If there’s one thing we’ve learned in the half-century history of rock ‘n’ roll, it’s “leave ’em laughing,” an old show-biz adage from which we can extrapolate the wisdom, “leave ’em wanting more.” And one of the best ways to leave fans desperately craving more, as a rock star, is to burn out and die young. Brian De Palma even made a movie about the syndrome, Phantom of the Paradise. And now Control, new on DVD, pays tribute to short-lived Brit alt-rock band Joy Division and its late lead singer, Ian Curtis, who hanged himself in early 1980.
Now, no disrespect to Curtis or Joy Division, but our real focus should be New Order, the band which rose from Joy Division’s ashes. And the truth is, there have been fine films focusing on New Order, namely 24 Hour Party People. That’s not to mention DVDs such as New Order 316, New Order 511, New Order Story and New Order: A Collection.
But Joy Division and Control are the flavor of the moment, with that disc to be followed June 17 by a rockumentary on the band, also titled Joy Division. And the question is: Why all the fuss? And the answer is? Because Curtis died young.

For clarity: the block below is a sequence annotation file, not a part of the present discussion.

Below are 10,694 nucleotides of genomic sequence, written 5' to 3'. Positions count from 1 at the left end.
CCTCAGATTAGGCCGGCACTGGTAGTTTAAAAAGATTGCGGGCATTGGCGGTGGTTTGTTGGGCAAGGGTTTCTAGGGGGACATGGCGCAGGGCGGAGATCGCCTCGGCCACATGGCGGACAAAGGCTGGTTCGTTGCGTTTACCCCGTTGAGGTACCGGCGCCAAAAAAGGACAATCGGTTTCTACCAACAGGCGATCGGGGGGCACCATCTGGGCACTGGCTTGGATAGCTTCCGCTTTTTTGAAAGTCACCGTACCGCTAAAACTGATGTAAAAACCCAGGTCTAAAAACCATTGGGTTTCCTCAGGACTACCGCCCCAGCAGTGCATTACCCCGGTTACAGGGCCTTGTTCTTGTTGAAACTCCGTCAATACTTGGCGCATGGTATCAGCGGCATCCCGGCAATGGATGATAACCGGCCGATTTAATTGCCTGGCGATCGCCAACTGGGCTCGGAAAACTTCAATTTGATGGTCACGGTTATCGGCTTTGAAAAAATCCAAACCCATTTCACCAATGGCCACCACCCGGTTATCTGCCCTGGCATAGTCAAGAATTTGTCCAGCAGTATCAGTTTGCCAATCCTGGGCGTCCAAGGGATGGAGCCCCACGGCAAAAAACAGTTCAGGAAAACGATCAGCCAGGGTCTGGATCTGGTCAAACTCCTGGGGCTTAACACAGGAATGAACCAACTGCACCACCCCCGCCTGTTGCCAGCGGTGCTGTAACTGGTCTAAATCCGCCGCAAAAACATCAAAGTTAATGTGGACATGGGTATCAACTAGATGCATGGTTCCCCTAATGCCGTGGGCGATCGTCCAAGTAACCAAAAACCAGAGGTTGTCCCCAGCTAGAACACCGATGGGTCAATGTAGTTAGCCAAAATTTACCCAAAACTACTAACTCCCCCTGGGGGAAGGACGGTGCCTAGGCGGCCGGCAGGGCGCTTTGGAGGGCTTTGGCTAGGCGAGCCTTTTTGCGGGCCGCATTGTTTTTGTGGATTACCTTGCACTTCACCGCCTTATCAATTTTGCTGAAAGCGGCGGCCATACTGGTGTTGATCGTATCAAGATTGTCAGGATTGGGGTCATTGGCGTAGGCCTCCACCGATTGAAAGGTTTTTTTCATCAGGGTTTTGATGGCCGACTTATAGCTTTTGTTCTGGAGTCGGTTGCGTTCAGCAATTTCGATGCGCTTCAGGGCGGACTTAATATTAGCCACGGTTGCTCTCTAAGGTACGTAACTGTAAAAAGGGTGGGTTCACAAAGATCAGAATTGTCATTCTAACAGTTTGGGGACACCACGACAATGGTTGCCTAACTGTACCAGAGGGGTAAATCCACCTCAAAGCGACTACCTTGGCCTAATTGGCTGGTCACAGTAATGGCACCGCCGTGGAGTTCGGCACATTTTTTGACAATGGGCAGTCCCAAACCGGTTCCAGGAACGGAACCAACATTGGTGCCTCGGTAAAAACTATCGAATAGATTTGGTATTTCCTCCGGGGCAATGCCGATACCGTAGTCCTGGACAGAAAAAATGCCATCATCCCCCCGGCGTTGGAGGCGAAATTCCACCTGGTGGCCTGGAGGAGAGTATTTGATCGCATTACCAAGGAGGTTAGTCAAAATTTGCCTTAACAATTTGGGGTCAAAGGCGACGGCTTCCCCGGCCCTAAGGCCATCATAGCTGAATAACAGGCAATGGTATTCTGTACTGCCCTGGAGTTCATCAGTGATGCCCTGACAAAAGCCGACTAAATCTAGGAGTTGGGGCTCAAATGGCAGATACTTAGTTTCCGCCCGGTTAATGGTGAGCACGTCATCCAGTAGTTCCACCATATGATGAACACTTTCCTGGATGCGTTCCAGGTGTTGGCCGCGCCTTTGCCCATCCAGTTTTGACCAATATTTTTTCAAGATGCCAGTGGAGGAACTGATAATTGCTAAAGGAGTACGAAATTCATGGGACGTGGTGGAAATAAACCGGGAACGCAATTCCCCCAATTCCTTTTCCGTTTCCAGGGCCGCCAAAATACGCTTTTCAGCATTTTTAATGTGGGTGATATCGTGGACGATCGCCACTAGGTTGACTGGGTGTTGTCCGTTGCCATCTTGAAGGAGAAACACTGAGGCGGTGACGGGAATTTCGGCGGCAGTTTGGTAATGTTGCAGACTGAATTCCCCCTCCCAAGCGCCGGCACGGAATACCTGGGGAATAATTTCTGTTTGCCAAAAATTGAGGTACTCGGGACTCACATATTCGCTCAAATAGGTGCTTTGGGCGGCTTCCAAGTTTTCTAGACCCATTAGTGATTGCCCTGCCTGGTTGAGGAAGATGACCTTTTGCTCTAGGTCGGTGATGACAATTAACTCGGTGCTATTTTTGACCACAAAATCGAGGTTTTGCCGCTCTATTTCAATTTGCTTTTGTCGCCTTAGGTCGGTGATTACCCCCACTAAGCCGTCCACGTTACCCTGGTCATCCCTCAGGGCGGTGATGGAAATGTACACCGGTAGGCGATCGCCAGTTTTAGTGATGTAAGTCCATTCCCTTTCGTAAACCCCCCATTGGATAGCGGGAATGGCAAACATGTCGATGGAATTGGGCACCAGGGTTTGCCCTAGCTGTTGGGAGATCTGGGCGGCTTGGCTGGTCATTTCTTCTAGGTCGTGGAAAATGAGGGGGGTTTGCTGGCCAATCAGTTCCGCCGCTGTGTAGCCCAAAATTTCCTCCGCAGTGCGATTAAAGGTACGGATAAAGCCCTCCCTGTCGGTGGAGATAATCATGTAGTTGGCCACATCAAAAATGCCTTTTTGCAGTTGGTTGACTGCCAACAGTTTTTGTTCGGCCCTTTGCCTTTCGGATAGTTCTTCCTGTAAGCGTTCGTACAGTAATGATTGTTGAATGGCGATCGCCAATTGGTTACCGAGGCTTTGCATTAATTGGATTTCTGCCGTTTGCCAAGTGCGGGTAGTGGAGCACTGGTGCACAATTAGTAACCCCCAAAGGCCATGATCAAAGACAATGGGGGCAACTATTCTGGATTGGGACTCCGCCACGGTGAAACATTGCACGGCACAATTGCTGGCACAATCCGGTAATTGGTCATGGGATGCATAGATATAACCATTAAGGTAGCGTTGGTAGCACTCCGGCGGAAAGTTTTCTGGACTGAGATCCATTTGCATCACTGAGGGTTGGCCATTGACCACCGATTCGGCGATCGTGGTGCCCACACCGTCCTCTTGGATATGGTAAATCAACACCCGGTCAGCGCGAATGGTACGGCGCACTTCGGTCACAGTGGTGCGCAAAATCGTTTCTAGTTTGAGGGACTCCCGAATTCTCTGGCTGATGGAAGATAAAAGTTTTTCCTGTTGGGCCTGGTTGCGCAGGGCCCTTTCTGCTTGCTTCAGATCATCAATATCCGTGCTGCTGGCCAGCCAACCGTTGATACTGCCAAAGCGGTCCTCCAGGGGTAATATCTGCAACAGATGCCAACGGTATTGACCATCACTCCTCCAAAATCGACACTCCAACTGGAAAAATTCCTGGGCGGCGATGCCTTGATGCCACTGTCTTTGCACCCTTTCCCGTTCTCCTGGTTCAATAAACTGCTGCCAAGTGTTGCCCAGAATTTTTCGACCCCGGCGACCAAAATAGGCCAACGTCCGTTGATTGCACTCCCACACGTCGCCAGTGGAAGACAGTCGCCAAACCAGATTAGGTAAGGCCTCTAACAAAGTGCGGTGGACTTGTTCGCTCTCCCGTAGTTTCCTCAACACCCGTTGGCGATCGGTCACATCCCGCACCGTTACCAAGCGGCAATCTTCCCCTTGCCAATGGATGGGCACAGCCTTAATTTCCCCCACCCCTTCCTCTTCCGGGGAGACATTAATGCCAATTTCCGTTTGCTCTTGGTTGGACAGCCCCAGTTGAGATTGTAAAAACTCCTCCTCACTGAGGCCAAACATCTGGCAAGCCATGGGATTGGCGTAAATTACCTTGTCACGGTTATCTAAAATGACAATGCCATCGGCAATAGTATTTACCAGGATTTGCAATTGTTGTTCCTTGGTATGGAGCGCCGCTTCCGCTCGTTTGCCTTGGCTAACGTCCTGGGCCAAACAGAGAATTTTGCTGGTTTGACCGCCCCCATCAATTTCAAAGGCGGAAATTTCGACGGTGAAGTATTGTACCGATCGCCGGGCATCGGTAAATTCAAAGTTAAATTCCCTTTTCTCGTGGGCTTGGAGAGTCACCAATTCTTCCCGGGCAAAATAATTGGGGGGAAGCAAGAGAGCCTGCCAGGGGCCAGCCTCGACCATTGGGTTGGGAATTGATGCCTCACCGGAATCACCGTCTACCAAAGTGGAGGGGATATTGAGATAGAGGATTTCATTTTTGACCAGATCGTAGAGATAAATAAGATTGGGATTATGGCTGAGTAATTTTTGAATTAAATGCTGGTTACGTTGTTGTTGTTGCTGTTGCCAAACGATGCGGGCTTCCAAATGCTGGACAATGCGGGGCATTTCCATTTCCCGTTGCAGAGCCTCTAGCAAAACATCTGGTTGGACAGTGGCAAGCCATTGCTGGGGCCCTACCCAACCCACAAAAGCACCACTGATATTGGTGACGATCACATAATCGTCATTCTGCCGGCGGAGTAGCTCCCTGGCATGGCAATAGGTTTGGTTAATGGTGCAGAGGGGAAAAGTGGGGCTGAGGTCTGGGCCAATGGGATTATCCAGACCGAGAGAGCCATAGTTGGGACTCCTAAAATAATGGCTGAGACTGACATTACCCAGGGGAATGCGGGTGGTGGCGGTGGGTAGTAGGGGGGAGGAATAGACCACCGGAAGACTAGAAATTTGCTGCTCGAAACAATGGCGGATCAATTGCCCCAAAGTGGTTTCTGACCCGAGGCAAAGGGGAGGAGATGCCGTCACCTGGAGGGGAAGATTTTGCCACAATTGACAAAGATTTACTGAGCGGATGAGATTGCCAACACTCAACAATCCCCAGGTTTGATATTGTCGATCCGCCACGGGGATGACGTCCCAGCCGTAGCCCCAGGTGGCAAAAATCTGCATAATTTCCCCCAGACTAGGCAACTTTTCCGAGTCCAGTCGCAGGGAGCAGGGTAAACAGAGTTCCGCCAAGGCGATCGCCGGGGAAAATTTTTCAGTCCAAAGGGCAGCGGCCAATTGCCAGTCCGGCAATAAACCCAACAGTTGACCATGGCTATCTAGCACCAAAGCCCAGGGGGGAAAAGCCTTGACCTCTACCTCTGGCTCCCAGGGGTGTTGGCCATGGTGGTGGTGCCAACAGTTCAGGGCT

For fans, the June 17 disc might be your best bet, because Control too often meanders in the mundane. Curtis actually had a rather dull middle-class life with a wife and kid and boring job, and the film never truly gets under his skin or into his self-destructive impulses. But you can certainly savor the music, including Sam Riley as Curtis marching-in-place before his mic and the band delivering with gritty gusto.
Great band. Great singer. But an early death tends to blow things out of proportion. You want to really be entertained? Try New Order.
Oh yes — they’re still alive and all, so they’re not as interesting, I guess. But they are one helluva band. I even like their later albums more than most people — when Joy Division was in their distant past, while a vibrant New Order kicked booty. Give me Republic or Get Ready any day and I am one happy “turn it to 11” camper.